Barclays CEO Jes Staley has won himself a little breathing room -- but it will only become harder for him to keep his shareholders on board.
At first glance, the lender's first quarter earnings on Wednesday were positive: profit beat analyst estimates and investment banking revenue outperformed U.S. peers. The stock -- down by a third over the past year -- leaped as much as 4.6 percent, before reversing that gain.
Surpassing the lowered expectations of analysts doesn't mean the work is over for Staley.
He still has to slash the size of Barclays's "bad" bank -- a drag on profits and capital ratios -- by more than half in less than two years. He is yet to prove he can cut costs while protecting revenue and the bank hasn't yet met its goal of cutting costs to less than 60 percent of income. Returns are still anemic.
The road to recovery may even be getting longer: Britain's vote on whether to remain in the EU may complicate efforts to sell the unwanted assets housed in the bad bank. At the same time, the remaining good bank is running into business headwinds.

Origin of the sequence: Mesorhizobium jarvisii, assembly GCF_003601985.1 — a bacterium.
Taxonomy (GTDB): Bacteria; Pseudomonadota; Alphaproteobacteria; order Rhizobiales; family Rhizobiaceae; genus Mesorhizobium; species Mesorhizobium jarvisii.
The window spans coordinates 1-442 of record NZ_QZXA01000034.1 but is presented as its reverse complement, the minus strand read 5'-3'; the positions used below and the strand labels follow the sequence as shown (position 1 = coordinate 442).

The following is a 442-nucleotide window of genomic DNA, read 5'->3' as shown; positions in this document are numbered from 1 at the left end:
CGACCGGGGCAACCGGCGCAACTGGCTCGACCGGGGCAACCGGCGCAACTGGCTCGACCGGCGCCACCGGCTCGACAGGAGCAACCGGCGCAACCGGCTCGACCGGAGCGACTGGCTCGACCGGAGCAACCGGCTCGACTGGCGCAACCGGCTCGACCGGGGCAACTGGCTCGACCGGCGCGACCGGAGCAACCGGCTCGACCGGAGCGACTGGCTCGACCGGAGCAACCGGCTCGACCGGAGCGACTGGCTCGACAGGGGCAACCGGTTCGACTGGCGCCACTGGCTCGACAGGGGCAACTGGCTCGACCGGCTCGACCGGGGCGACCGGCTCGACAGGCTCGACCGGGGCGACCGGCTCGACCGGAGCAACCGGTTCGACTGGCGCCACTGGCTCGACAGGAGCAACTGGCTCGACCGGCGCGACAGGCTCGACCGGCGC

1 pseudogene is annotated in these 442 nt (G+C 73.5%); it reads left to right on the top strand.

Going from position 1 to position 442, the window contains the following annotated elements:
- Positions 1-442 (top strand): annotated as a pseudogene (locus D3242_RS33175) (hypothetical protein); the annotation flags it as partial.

Take the corporate and investment banking unit, a business that accounts for more than half of revenue. Staley has pledged to keep it -- despite suggestions from analysts he should sell or spin it off.
There, the decline in revenue was better than expected at 4.3 percent and better than peers, especially in credit trading and advisory. Total investment banking income, as tracked by Bernstein analysts, fell 6 percent from the year-earlier period, versus compared with declines of 14 and 36 percent at JPMorgan and Goldman Sachs.
But that out-performance may well be a one-off. The bank said revenue in April was running at "slightly below" the level of the first quarter -- despite stresses in the financial markets easing since the quarter-end.
And as for the other central plank of Staley's strategy -- the U.K. bank -- the results were hardly stellar. There, quarterly revenue fell to the lowest in two years, hurt by lower fee income and competition in the mortgage market. Wealth management has been taking a hit as clients retrench from volatile equity markets.
Troublingly, returns are still falling, and that's not wholly due to the drag of the bad bank. Group return on tangible equity fell to 3.8 percent from 4 percent in the year earlier period. Even at the U.K. consumer unit, underlying RoTE fell to 20.5 percent from 24 percent.
Staley can take heart from the fact that the quarter was a rough one for the industry -- and that Barclays managed to beat lowered expectations. He still has to prove his turnaround plan.
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